All the ones I know of use Pax-6 as the master control gene for eye formation. It’s considered likely that the bilaterian LCA used Pax-6 to specify the location of a photoreceptor patch.

  21. says

    “That’s how I can say that eyes demonstrate a pattern of common descent: animals share the same building block for an eye…”

    WOW! AMAZING DISCOVERY! I can’t believe I didn’t see it before.

    “Making an eye, though, is a whole different matter, involving many kinds of cells organized in very specific ways.”

    Hmmm, if only we had a director for our play, then we could make some beautiful meaningless dancing to look at.

    “And that’s where the paper more or less stops (I told you not to get your hopes up too high!) We have a small number of genes identified in cephalopods that are probably important in the evolution of their vision, but we have no idea what they do, precisely, yet.”

    Really? Still no collection of ‘builder genes that invented the eye’? 156 is small? relatively I guess. But again, assuming these little bastards (no pun intended) DID dance their dance in random synchronicity to the synchronous-ness of the dancing nervous system bastards in timing such as to bring about the amazing revelation of sight, would would have been the driver for the squid to know that there was light that needed to be seen?

  22. Nerd of Redhead, Dances OM Trolls says

    Yawn, some me has a wacky-backy/hallucinogen overload, making no sense.

  23. says

    Sorry if I was unclear, we all know the driver for the troll police to apprehend and cut down any intruders to their exact shoe size, tread pattern and recent whereabouts. Or do we?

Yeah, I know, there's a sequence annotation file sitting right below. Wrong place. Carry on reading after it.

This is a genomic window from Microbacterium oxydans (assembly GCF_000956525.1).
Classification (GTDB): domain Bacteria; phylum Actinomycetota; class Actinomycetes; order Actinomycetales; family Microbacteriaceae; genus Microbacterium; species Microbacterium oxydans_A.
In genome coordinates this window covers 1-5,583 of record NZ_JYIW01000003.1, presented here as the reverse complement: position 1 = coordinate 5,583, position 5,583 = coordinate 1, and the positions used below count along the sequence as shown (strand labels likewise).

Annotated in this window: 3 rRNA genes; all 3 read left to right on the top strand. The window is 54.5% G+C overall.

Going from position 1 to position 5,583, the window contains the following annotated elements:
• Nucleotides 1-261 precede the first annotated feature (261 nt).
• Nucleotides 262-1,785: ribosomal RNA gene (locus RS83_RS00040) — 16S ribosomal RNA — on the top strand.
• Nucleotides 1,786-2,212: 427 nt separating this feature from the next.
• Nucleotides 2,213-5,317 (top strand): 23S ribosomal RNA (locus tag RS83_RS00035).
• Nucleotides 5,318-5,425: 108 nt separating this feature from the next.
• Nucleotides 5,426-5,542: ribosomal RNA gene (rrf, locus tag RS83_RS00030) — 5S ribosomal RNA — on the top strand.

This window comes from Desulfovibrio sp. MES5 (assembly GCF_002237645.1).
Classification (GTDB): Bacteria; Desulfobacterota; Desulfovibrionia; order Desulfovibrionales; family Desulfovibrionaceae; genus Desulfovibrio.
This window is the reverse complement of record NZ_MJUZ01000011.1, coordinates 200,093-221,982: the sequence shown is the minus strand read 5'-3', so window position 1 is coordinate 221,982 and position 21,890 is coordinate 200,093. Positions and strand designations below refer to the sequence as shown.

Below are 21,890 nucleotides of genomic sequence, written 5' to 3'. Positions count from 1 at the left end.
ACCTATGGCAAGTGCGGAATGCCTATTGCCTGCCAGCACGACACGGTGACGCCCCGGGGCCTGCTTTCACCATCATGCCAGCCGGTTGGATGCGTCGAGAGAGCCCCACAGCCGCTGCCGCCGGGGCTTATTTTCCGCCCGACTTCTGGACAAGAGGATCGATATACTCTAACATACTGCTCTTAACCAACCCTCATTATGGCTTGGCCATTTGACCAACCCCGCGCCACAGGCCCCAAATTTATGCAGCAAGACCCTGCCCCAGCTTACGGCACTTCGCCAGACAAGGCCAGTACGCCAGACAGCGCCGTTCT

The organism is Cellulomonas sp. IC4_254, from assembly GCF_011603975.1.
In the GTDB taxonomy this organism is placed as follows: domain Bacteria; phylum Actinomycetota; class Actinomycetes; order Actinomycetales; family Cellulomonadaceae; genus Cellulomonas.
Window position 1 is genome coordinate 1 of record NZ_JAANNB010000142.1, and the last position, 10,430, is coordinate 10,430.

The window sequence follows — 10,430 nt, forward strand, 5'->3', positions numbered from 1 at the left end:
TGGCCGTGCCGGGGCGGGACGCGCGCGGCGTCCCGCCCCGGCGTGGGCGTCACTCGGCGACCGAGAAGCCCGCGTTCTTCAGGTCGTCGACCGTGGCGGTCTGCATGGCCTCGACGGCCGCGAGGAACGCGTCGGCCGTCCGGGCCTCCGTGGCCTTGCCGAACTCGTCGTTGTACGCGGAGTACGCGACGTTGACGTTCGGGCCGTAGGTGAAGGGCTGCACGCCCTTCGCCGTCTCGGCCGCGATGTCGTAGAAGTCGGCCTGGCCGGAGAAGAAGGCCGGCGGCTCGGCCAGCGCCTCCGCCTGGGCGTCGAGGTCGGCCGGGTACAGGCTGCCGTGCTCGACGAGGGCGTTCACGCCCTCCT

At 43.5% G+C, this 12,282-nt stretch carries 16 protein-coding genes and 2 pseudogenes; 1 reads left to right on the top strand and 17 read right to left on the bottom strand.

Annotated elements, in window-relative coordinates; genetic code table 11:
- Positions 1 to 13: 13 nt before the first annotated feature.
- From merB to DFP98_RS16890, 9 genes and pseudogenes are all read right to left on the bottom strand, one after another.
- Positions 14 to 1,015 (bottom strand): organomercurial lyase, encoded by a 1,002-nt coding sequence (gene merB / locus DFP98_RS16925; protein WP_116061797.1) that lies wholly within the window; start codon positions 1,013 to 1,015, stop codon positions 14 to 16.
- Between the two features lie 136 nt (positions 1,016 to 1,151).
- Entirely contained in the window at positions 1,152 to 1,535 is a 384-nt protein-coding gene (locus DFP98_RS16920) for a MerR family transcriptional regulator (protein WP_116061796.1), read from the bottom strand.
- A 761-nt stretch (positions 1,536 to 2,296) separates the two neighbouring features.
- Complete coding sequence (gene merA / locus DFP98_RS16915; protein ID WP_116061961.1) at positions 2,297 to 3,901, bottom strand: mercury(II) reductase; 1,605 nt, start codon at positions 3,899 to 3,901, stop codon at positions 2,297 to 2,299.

What was the purpose for the squid to want to see when it’s ancestors couldn’t?

    Sometimes science doesn’t make sense and must be questioned, but if I just agree and concede could it make some dollars? (Sorry, that was my attempt at shallowness, fail).

  24. KG says

    What was the purpose for the squid to want to see when it’s ancestors couldn’t? – Just Me

    You’re an ignorant idiot. There are many organisms, including single-celled ones, without anything like a fully developed eye, but nonetheless able to detect light, so the squid’s ancestors would have evolved their eyes step by step from simple light-sensitive spots. You also demonstrate your ignorant idiocy by making it clear you think evolution is a matter of organisms wanting some feature they do not have. It isn’t, you blithering moron. If you were really interested in the larger picture of what we do and don’t know about the evolution of vision (you’re not, of course), I would recommend the relevant chapter in Nick Lane’s Life Ascending: The Ten Great Inventions of Evolution.

  25. Nerd of Redhead, Dances OM Trolls says

    What was the purpose for the squid to want to see when it’s ancestors couldn’t?

    Since evolution isn’t driven by want, but rather random mutation and natural selection, your idiocy is apparent. You should avoid scientific posts.

    Even just being able to barely sense if a prey and/or preditor is between you and the sun can be an evolutionary advantage. Even more of an advantage if you can see well enough to determine which is which.

  26. says

    Evolution as an inventor, must have a purpose, no?

    So in the story of evolution who is predator and who is prey?

    As advantages on evolutionary scorecard how many developmental +1’s ya got in your trophy room?

    Or are you just thinking with limits?

  27. says

    Evolution as an inventor, must have a purpose, no?

    No, dumbshit, you don’t know the first thing about evolution.

    So in the story of evolution who is predator and who is prey?

    Predators are predators, and prey are prey, although predators in one case can be prey in another. How stupid are you, troll?

    Or are you just thinking with limits?

    Unlike shithead creaitonists, we do think with limits. You don’t think at all.

    Glen Davidson

  28. Nerd of Redhead, Dances OM Trolls says

    Evolution as an inventor,

    Nothing “invented” on purpose. What part of RM/NS don’t you understand?

    So in the story of evolution who is predator and who is prey?

    Varies by animal, ecosystem, and vegetation. No true defined roles. I’ve heard of rabbits eating a duck. Another stupid question from an idjit.